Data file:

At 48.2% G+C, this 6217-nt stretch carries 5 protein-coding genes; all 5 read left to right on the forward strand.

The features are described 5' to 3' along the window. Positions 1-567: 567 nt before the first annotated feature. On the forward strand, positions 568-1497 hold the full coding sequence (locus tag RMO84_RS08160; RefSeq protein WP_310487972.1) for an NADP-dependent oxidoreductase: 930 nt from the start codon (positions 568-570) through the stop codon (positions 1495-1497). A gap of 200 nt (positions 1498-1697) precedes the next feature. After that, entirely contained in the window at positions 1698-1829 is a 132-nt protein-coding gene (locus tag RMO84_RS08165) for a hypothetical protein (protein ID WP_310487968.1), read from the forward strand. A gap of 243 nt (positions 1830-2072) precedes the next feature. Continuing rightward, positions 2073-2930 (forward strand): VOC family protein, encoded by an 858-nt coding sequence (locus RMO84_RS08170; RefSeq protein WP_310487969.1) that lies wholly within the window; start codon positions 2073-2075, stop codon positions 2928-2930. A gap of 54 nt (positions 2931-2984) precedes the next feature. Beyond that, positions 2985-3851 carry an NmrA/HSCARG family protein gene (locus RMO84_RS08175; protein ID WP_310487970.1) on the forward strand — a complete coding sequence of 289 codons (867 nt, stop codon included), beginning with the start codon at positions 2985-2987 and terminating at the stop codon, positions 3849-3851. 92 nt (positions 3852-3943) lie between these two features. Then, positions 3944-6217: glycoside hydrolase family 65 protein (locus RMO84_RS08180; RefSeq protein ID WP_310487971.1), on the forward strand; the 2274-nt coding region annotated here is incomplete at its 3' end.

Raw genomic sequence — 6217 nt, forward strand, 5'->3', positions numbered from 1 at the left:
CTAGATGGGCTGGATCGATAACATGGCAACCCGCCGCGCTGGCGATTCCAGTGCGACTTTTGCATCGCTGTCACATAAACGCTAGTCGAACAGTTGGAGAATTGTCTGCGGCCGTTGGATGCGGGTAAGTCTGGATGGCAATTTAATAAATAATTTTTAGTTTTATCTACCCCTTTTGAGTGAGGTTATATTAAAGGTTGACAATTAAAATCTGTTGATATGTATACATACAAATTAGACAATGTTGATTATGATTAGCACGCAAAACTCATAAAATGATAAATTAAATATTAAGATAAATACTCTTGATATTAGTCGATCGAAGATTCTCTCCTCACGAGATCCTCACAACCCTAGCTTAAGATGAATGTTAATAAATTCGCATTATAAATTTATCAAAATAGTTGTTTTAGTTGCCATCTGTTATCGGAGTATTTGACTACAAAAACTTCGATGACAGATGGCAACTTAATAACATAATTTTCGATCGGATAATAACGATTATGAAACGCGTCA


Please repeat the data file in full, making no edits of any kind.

At 48.2% G+C, this 6217-nt stretch carries 5 protein-coding genes; all 5 read left to right on the forward strand.

The features are described 5' to 3' along the window. Positions 1-567: 567 nt before the first annotated feature. On the forward strand, positions 568-1497 hold the full coding sequence (locus tag RMO84_RS08160; RefSeq protein WP_310487972.1) for an NADP-dependent oxidoreductase: 930 nt from the start codon (positions 568-570) through the stop codon (positions 1495-1497). A gap of 200 nt (positions 1498-1697) precedes the next feature. After that, entirely contained in the window at positions 1698-1829 is a 132-nt protein-coding gene (locus tag RMO84_RS08165) for a hypothetical protein (protein ID WP_310487968.1), read from the forward strand. A gap of 243 nt (positions 1830-2072) precedes the next feature. Continuing rightward, positions 2073-2930 (forward strand): VOC family protein, encoded by an 858-nt coding sequence (locus RMO84_RS08170; RefSeq protein WP_310487969.1) that lies wholly within the window; start codon positions 2073-2075, stop codon positions 2928-2930. A gap of 54 nt (positions 2931-2984) precedes the next feature. Beyond that, positions 2985-3851 carry an NmrA/HSCARG family protein gene (locus RMO84_RS08175; protein ID WP_310487970.1) on the forward strand — a complete coding sequence of 289 codons (867 nt, stop codon included), beginning with the start codon at positions 2985-2987 and terminating at the stop codon, positions 3849-3851. 92 nt (positions 3852-3943) lie between these two features. Then, positions 3944-6217: glycoside hydrolase family 65 protein (locus RMO84_RS08180; RefSeq protein ID WP_310487971.1), on the forward strand; the 2274-nt coding region annotated here is incomplete at its 3' end.

Raw genomic sequence — 6217 nt, forward strand, 5'->3', positions numbered from 1 at the left:
CTAGATGGGCTGGATCGATAACATGGCAACCCGCCGCGCTGGCGATTCCAGTGCGACTTTTGCATCGCTGTCACATAAACGCTAGTCGAACAGTTGGAGAATTGTCTGCGGCCGTTGGATGCGGGTAAGTCTGGATGGCAATTTAATAAATAATTTTTAGTTTTATCTACCCCTTTTGAGTGAGGTTATATTAAAGGTTGACAATTAAAATCTGTTGATATGTATACATACAAATTAGACAATGTTGATTATGATTAGCACGCAAAACTCATAAAATGATAAATTAAATATTAAGATAAATACTCTTGATATTAGTCGATCGAAGATTCTCTCCTCACGAGATCCTCACAACCCTAGCTTAAGATGAATGTTAATAAATTCGCATTATAAATTTATCAAAATAGTTGTTTTAGTTGCCATCTGTTATCGGAGTATTTGACTACAAAAACTTCGATGACAGATGGCAACTTAATAACATAATTTTCGATCGGATAATAACGATTATGAAACGCGTCA